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Saudis take a detour.

OPEC MINISTERS meeting in Geneva in September congratulated themselves on reaching a production agreement amid an unaccustomed climate of harmony. They had some reason to do so. By raising the overall output ceiling to a level which approaches most of the producers' maximum output capacity, the debilitating effect on prices of over-production has been reduced. Reality prevailed, and that must go some way towards psychologically impressing the markets.

The mood of compromise which overcame the delegates was undoubtedly forced by events. Before the meeting, the shaky cartel once again seemed to risk disintegration as oil prices continued their downward slide. Some producers, including Libya, Algeria and Indonesia, actually agreed to cuts in their quota allocations so that increases could be made for Kuwait, Iran, Nigeria and Venezuela.

Just as significant, however, was Saudi Arabia's decision not to seek a higher quota on its own behalf. Its output will be limited to 8m b/d for the next six months. If, as seems more likely than in the past, Opec members now adhere to their adjusted quotas, Saudi Arabia will be prepared to honour its obligation.

At the Geneva meeting, all the Opec members who are in a position to increase capacity were given quota increases - except Saudi Arabia which voluntarily stepped aside. Since the mid-1980s, the kingdom has insisted that it will no longer act as Opec's swing producer, adjusting its own output to keep overall Opec supply in line with demand. With an expansion programme underway to lift sustainable capacity to 10m b/d, it has been equally insistent on its right to produce at least 8m b/d and has given every sign of determination to secure a larger market share of total Opec production.

On the face of it, there appears to have been a change of Saudi policy. First, although Saudi Arabia is better placed than any other Opec producer to increase output, it has foregone the opportunity at a meeting where the overall production ceiling was raised.

Second, and more significant, Saudi Arabia has accepted its lowest market share since the Kuwait war. Under the agreement reached in Geneva, the kingdom will have only 32.6% of the total Opec allocation. By comparison, its share of actual Opec production from 1986 to 1990 varied between 23% and 26%. With Kuwait and Iraq effectively out of the market in 1991, Saudi Arabia all too willingly stepped into the breach and boosted its share to 34.6%.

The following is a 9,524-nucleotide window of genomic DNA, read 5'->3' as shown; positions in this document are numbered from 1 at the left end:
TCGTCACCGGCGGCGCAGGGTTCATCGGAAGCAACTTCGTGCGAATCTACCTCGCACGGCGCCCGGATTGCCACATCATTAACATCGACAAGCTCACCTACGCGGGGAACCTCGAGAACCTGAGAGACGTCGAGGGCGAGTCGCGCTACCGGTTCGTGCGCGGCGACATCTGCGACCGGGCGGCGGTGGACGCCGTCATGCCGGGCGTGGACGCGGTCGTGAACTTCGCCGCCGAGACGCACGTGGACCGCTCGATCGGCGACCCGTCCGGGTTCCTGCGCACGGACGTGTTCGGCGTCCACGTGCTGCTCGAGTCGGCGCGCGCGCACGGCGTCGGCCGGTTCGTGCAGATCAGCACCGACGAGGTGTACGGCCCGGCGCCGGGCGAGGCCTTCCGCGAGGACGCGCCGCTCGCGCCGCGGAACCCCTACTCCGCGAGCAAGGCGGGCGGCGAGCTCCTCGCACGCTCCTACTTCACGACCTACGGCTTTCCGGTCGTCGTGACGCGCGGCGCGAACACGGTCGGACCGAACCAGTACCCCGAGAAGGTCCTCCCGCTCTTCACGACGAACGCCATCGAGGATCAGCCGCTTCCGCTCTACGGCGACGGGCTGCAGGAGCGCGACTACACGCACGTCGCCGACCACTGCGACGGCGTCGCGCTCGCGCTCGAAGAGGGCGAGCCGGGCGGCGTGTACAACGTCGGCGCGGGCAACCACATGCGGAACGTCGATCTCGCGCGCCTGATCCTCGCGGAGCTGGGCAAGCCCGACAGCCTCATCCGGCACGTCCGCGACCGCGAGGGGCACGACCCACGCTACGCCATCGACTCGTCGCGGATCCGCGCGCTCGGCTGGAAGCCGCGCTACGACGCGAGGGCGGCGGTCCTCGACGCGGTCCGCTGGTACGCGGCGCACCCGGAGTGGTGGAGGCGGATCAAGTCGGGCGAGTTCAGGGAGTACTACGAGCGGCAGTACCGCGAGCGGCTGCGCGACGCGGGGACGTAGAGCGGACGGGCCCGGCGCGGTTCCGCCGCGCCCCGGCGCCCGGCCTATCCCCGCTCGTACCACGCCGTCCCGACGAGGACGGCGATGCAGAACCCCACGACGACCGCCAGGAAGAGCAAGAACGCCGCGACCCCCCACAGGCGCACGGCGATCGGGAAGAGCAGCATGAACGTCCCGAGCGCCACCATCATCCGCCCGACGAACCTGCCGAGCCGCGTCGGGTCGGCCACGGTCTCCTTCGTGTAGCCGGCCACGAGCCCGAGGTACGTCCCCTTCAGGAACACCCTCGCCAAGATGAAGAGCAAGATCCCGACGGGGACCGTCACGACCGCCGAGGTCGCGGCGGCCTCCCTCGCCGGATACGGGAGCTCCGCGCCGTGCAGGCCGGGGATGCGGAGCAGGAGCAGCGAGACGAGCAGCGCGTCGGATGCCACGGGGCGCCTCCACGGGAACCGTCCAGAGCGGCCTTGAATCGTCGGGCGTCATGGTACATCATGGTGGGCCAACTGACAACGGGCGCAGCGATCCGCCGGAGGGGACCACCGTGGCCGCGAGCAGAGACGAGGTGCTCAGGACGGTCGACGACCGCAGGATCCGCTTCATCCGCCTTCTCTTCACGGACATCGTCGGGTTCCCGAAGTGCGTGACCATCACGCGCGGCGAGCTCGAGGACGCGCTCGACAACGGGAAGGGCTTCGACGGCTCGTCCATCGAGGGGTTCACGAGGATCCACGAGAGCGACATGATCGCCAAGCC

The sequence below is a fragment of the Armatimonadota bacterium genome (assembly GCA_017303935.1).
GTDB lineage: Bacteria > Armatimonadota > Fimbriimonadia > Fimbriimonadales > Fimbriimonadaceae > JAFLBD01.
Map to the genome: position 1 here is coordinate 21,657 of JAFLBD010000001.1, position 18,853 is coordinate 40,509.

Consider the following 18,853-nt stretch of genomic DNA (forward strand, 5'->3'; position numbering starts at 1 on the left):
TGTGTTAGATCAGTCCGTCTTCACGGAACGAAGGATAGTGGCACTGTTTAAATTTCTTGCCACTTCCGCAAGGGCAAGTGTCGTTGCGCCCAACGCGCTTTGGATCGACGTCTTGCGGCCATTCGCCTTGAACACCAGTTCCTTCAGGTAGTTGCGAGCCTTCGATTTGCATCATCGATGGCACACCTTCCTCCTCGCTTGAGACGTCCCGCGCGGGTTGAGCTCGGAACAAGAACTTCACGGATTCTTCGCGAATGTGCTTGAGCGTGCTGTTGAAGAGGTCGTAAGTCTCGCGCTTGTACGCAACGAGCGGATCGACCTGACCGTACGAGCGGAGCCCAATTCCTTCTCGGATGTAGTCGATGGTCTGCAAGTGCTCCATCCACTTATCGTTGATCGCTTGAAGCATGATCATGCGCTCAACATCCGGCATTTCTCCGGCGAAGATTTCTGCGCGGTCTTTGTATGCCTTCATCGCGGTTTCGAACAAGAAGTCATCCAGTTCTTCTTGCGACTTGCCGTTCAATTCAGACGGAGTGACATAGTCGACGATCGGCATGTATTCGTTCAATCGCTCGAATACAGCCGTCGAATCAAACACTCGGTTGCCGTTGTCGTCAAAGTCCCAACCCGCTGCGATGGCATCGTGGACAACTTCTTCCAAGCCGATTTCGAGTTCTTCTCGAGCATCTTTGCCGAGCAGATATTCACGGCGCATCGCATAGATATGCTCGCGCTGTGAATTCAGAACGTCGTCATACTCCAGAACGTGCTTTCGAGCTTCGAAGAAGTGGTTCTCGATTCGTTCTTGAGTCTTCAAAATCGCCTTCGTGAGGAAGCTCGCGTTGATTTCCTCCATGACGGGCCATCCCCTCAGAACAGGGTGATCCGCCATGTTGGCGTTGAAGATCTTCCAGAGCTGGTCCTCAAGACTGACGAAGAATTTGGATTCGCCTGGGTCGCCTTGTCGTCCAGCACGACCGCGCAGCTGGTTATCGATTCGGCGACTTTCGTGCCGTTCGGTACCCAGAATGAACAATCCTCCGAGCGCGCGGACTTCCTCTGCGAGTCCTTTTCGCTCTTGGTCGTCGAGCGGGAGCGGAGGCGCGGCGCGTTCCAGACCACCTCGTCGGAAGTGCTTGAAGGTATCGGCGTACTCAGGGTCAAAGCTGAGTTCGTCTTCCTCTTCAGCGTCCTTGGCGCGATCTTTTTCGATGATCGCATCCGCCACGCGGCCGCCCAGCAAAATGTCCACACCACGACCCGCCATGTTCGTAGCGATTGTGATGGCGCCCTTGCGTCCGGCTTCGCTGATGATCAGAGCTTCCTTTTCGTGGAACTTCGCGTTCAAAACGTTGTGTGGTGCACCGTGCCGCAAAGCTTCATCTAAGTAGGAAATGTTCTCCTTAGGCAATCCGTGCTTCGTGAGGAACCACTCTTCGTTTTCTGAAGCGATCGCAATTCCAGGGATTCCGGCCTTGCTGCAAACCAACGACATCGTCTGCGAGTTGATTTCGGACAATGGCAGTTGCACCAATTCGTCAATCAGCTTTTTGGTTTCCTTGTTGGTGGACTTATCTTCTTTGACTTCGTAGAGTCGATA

Some analysts claim that by volunteering to reduce its share at the Geneva meeting, the kingdom has for all intent and purpose returned to its role as swing producer. There is some plausibility to this argument. Simply by not taking a greater allocation alongside other producers with spare capacity, it is making a contribution to holding up prices. Adopting a more flexible position than it has at previous Opec meetings, Saudi Arabia is behaving as the cartel's residual supplier.

True enough. But this is far from being evidence of a fundamental shift in Saudi policy. There is no reason at all to believe, for example, that the kingdom would allow itself to be in the same situation in which it found itself in 1985. Then it let its production fall to 3.5m b/d as oil prices slumped. Today, 8m b/d is the non-negotiable floor level.

The Saudi decision to limit itself to an 8m b/d quota is based on three considerations. One is the need to maintain a moderate price for oil - not for the sake of other members of the organisation but in order to maintain its own much-needed revenues.

Another is to create a sense of cohesion and discipline within Opec itself. If everybody is largely satisfied (for the time being) with their allocations, Saudi Arabia will temporarily pay the price.

Finally, the kingdom recognises the need to accommodate Iranian interests. Tehran's oil fields have been badly abused since the revolution. Its claims of being able to increase capacity substantially over the next few years are greeted with deep scepticism in the oil industry. Iran's principal strategy, therefore, is to boost prices.

Saudi Arabia must take Iranian concerns into account if there is to be modicum of stability in the Gulf. There is some uncertainty about the direction and consistency of President Clinton's foreign policy. Best, therefore, to mollify Iran.

Viewed in these terms, the Saudi position at Opec's Geneva meeting is not a harbinger of a major policy shift. Rather, it is a tactical adjustment to political and economic realities.
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Title Annotation:Saudi Arabia's oil production
Publication:The Middle East
Date:Nov 1, 1993
Previous Article:Dangerously aggrieved.
Next Article:Peace talks: a kind of peace, perhaps.

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